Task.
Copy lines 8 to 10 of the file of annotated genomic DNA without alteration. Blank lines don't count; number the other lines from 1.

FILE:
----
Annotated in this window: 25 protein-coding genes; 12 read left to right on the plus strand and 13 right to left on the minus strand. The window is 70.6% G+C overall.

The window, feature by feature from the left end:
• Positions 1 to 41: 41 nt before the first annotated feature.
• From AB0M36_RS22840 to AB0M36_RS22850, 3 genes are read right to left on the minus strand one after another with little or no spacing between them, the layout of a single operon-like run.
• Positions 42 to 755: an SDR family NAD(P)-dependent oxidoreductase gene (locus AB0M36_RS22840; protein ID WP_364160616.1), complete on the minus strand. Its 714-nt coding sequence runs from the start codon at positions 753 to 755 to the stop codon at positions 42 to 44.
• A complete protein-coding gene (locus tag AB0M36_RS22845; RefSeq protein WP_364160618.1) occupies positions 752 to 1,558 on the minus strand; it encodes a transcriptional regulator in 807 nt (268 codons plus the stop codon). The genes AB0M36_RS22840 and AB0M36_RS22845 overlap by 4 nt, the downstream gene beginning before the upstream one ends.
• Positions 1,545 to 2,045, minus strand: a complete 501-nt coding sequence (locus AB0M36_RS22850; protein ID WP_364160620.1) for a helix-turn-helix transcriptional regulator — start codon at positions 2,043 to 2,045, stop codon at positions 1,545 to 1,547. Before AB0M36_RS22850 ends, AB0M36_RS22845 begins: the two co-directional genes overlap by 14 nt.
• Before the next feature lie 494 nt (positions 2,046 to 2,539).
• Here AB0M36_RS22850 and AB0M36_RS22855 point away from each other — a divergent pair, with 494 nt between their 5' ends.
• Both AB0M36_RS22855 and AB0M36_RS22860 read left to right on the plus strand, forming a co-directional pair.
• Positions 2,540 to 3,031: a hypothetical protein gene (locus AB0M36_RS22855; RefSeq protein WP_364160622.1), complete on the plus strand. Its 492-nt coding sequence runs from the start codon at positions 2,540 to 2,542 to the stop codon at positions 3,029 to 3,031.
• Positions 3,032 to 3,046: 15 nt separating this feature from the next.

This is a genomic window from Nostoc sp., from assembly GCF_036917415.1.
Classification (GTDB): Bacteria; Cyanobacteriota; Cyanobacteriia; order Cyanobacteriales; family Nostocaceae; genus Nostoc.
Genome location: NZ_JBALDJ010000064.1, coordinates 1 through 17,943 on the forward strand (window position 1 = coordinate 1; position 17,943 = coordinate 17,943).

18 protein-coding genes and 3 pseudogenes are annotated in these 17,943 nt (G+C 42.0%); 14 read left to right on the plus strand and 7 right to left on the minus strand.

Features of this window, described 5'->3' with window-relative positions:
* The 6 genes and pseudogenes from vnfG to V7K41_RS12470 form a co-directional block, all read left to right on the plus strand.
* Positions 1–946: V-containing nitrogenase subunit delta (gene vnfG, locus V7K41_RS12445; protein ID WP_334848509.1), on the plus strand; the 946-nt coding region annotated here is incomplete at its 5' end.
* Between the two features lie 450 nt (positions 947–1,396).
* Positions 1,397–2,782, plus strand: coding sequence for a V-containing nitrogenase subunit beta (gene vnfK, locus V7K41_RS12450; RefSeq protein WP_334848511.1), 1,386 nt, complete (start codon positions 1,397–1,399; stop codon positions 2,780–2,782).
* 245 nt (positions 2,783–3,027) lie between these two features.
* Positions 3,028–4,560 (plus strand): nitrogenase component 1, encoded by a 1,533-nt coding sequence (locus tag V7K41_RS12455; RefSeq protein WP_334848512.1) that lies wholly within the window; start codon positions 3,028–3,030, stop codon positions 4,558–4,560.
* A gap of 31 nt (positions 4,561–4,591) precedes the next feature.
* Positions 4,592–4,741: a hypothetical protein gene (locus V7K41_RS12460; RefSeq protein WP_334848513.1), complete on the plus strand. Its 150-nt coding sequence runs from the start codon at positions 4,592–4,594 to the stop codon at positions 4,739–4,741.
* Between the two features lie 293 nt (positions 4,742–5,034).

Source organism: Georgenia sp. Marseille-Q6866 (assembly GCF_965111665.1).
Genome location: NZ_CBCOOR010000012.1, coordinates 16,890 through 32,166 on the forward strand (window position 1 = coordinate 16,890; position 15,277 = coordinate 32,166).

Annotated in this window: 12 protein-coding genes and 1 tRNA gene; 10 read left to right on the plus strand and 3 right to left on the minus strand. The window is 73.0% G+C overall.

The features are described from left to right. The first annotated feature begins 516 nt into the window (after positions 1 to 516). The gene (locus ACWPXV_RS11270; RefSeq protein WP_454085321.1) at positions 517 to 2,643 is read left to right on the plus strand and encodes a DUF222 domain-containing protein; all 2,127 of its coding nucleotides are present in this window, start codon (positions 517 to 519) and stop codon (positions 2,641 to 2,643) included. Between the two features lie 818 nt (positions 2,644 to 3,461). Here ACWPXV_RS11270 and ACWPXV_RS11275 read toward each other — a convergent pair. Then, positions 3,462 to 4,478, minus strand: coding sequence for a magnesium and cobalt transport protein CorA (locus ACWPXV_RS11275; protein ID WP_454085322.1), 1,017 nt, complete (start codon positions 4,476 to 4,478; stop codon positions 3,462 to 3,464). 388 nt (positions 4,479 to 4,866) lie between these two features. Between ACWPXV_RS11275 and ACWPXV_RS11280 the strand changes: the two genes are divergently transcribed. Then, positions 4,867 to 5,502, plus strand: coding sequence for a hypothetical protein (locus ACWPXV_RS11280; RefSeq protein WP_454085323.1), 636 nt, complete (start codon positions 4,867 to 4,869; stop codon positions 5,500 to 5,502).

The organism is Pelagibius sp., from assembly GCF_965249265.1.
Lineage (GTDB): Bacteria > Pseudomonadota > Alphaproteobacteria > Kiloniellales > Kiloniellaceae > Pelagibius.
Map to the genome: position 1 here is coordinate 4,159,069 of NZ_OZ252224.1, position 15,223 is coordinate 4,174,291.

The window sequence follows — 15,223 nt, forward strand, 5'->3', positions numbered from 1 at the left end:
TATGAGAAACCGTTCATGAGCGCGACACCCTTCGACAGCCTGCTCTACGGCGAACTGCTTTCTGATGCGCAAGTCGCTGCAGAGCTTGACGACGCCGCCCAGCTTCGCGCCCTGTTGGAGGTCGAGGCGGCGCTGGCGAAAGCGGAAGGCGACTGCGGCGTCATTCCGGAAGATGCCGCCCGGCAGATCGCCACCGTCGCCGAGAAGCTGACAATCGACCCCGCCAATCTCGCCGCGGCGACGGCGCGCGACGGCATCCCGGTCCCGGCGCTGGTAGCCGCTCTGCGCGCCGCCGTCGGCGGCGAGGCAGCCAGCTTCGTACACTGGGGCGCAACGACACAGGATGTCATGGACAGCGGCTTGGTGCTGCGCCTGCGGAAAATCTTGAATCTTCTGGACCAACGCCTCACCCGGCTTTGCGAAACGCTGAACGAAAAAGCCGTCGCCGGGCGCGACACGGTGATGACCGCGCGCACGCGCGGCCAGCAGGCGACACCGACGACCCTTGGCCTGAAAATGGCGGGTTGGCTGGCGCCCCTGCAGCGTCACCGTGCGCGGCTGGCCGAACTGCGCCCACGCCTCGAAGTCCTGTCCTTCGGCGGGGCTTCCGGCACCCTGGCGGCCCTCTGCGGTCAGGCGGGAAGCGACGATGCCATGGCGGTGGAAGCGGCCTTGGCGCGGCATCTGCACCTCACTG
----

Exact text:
• Before the next feature lie 494 nt (positions 2,046 to 2,539).
• Here AB0M36_RS22850 and AB0M36_RS22855 point away from each other — a divergent pair, with 494 nt between their 5' ends.
• Both AB0M36_RS22855 and AB0M36_RS22860 read left to right on the plus strand, forming a co-directional pair.